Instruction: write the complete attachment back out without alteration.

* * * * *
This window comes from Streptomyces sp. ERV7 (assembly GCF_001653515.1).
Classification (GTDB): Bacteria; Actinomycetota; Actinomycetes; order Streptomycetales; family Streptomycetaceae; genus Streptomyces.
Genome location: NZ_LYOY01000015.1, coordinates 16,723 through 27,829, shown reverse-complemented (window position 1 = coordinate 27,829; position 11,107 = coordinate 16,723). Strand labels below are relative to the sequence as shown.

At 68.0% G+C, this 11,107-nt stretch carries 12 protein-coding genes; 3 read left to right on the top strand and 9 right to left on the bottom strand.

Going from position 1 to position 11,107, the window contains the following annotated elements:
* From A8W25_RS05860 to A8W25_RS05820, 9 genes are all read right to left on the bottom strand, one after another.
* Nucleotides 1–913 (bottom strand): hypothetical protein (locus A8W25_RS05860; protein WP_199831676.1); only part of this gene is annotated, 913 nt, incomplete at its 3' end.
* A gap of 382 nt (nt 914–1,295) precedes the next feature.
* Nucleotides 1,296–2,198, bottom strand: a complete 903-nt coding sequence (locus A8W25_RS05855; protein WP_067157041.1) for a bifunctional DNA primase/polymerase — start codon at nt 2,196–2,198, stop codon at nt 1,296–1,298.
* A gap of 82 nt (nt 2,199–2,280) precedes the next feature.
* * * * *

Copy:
This window comes from Streptomyces sp. ERV7 (assembly GCF_001653515.1).
Classification (GTDB): Bacteria; Actinomycetota; Actinomycetes; order Streptomycetales; family Streptomycetaceae; genus Streptomyces.
Genome location: NZ_LYOY01000015.1, coordinates 16,723 through 27,829, shown reverse-complemented (window position 1 = coordinate 27,829; position 11,107 = coordinate 16,723). Strand labels below are relative to the sequence as shown.

At 68.0% G+C, this 11,107-nt stretch carries 12 protein-coding genes; 3 read left to right on the top strand and 9 right to left on the bottom strand.

Going from position 1 to position 11,107, the window contains the following annotated elements:
* From A8W25_RS05860 to A8W25_RS05820, 9 genes are all read right to left on the bottom strand, one after another.
* Nucleotides 1–913 (bottom strand): hypothetical protein (locus A8W25_RS05860; protein WP_199831676.1); only part of this gene is annotated, 913 nt, incomplete at its 3' end.
* A gap of 382 nt (nt 914–1,295) precedes the next feature.
* Nucleotides 1,296–2,198, bottom strand: a complete 903-nt coding sequence (locus A8W25_RS05855; protein WP_067157041.1) for a bifunctional DNA primase/polymerase — start codon at nt 2,196–2,198, stop codon at nt 1,296–1,298.
* A gap of 82 nt (nt 2,199–2,280) precedes the next feature.